Title: Normal People
Author: Sally Rooney
Format: Paperback, 304 pages
Librarian’s note: An alternate cover edition can be found here
At school Connell and Marianne pretend not to know each other. He’s popular and well-adjusted, star of the school soccer team while she is lonely, proud, and intensely private. But when Connell comes to pick his mother up from her housekeeping job at Marianne’s house, a strange and indelible connection grows between the two teenagers – one they are determined to conceal.
A year later, they’re both studying at Trinity College in Dublin. Marianne has found her feet in a new social world while Connell hangs at the sidelines, shy and uncertain. Throughout their years in college, Marianne and Connell circle one another, straying toward other people and possibilities but always magnetically, irresistibly drawn back together. Then, as she veers into self-destruction and he begins to search for meaning elsewhere, each must confront how far they are willing to go to save the other.
Sally Rooney brings her brilliant psychological acuity and perfectly spare prose to a story that explores the subtleties of class, the electricity of first love, and the complex entanglements of family and friendship.
Review: This was a great, completely unsatisfying read.
So this post is late. It should have gone out this morning. But I just, my thoughts and feelings about this book are so muddy and confusing. Like I really liked this book, but it was also one of the most unsatisfying endings I’ve ever read? I just can’t work out how I feel about it. So if this review seems all over the place, it’s because it is and I just can’t organize my thoughts.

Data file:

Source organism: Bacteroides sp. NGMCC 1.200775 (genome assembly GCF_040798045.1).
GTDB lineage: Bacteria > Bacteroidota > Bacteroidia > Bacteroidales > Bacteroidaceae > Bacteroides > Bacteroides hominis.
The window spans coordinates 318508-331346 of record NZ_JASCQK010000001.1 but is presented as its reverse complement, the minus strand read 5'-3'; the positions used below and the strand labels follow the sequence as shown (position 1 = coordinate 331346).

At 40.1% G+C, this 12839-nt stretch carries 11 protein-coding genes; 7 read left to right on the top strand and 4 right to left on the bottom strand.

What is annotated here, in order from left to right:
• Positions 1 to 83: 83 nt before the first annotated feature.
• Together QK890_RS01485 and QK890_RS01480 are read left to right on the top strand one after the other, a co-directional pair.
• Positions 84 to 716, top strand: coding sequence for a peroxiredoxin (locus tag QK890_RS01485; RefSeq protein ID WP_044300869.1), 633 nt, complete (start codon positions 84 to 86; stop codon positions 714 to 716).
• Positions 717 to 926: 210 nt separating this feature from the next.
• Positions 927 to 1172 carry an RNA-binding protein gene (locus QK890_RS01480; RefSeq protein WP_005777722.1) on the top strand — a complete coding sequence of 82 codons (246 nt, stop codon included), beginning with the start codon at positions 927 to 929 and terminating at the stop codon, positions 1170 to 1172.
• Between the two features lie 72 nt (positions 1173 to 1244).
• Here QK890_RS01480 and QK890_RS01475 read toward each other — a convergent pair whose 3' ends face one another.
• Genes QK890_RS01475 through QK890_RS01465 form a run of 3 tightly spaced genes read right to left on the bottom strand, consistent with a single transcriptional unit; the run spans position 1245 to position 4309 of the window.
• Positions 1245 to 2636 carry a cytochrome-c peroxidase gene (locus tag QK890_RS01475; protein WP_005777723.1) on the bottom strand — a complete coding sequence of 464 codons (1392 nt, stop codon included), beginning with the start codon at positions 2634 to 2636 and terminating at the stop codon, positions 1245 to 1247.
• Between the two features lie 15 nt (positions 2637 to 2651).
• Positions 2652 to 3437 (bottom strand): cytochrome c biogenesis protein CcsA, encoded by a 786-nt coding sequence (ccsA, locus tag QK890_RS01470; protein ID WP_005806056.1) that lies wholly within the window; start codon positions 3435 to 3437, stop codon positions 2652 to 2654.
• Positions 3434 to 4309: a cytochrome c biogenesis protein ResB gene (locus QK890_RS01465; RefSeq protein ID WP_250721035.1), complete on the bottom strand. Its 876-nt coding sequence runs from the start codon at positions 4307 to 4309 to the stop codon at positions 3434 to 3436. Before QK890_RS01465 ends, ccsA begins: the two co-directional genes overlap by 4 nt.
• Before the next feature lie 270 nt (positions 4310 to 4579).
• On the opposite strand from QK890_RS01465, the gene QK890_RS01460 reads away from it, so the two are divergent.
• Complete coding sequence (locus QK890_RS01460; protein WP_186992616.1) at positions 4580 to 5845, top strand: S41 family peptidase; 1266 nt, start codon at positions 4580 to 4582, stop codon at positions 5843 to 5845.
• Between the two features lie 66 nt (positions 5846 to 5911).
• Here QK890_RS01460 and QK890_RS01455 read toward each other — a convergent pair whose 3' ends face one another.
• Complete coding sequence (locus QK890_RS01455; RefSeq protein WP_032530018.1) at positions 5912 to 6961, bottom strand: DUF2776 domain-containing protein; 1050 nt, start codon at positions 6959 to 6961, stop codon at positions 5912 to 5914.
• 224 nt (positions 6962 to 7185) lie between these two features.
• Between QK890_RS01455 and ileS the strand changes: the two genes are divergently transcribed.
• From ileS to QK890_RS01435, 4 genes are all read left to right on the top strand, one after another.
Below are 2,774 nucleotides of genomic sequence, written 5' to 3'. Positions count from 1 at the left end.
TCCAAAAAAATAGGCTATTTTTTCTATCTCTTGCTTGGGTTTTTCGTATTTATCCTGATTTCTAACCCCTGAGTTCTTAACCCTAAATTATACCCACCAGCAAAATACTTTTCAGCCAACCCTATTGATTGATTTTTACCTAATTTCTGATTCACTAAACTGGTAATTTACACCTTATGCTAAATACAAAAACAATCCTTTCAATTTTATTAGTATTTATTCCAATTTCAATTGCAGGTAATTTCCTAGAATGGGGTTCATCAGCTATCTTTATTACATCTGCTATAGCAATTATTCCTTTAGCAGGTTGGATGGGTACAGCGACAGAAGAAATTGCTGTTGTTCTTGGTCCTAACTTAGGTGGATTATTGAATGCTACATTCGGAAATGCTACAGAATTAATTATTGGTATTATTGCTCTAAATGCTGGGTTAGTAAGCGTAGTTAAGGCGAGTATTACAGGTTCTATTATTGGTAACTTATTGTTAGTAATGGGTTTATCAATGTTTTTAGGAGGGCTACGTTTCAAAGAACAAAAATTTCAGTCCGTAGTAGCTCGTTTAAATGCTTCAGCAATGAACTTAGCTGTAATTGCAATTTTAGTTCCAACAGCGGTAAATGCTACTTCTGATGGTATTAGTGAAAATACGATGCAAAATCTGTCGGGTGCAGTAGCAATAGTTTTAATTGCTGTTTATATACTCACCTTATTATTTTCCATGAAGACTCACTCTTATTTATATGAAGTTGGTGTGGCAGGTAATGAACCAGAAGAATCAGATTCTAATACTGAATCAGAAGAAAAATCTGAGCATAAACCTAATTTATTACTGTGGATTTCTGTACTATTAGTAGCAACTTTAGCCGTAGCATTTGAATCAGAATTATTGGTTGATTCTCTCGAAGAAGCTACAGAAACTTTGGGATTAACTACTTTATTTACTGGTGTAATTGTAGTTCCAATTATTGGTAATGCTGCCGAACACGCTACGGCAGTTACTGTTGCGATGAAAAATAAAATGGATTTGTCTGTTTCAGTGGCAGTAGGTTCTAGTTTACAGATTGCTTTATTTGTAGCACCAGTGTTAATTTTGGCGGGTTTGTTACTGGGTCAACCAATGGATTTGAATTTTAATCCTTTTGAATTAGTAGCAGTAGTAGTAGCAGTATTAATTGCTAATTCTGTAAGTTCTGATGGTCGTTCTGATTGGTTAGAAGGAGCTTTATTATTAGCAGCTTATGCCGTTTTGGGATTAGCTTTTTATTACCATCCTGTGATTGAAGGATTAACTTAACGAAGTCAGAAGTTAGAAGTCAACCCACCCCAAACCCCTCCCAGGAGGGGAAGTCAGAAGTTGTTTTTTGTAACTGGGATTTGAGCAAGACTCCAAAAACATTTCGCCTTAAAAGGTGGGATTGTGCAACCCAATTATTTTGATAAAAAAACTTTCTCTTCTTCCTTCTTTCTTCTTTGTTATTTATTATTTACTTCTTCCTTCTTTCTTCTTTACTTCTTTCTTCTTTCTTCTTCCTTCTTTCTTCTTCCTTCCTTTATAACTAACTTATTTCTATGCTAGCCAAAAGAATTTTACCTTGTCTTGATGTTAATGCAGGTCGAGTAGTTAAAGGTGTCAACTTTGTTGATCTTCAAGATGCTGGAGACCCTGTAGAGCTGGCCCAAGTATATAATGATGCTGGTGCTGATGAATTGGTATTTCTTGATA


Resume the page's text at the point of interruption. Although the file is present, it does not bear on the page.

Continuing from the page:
When I first started this book the format really struck me. It’s not often I read a book devoid of quotation marks. But it was a really effective story telling choice and I think the lack of quotation marks really added a lot to the atmosphere of the book. It made it seem much more real to me and I don’t think I would have related to this book in quite the same way if quotation marks had been used. I felt like I connected with the two main characters in a unique way and this connection made it almost impossible to put the book down. It took me three months to read this book, but I read it in two sittings. Once I started reading I couldn’t stop and that almost never happens with me and books.
I also enjoyed the characters we meet and it was really interesting to watch the relationship the main characters have outside of each other develop. I felt like Rooney painted a vivid picture of the types of people you can meet in high school, college and beyond. I saw a lot of people I know in these pages, for better or worse, and I really enjoyed watching all of the relationships play out.
And for me the best, and worst, thing about this book is the ending. No spoilers I promise. I just, that ending was so unsatisfying and so perfect. I can’t imagine it ending any other way but I hated it at the same time. It was very real and frustrating and I want to know what happens next, but I’m thankful that I don’t know at the same time. I can see why it was picked up by Hulu. I also am curios to see if they end the show the same way as the book or not. I’m not sure if I’d like the same ending, or a different one.
I don’t know anyone else who’s read this one so if anyone has and wants to chat please feel free to send me a message here or over on Instagram or Twitter!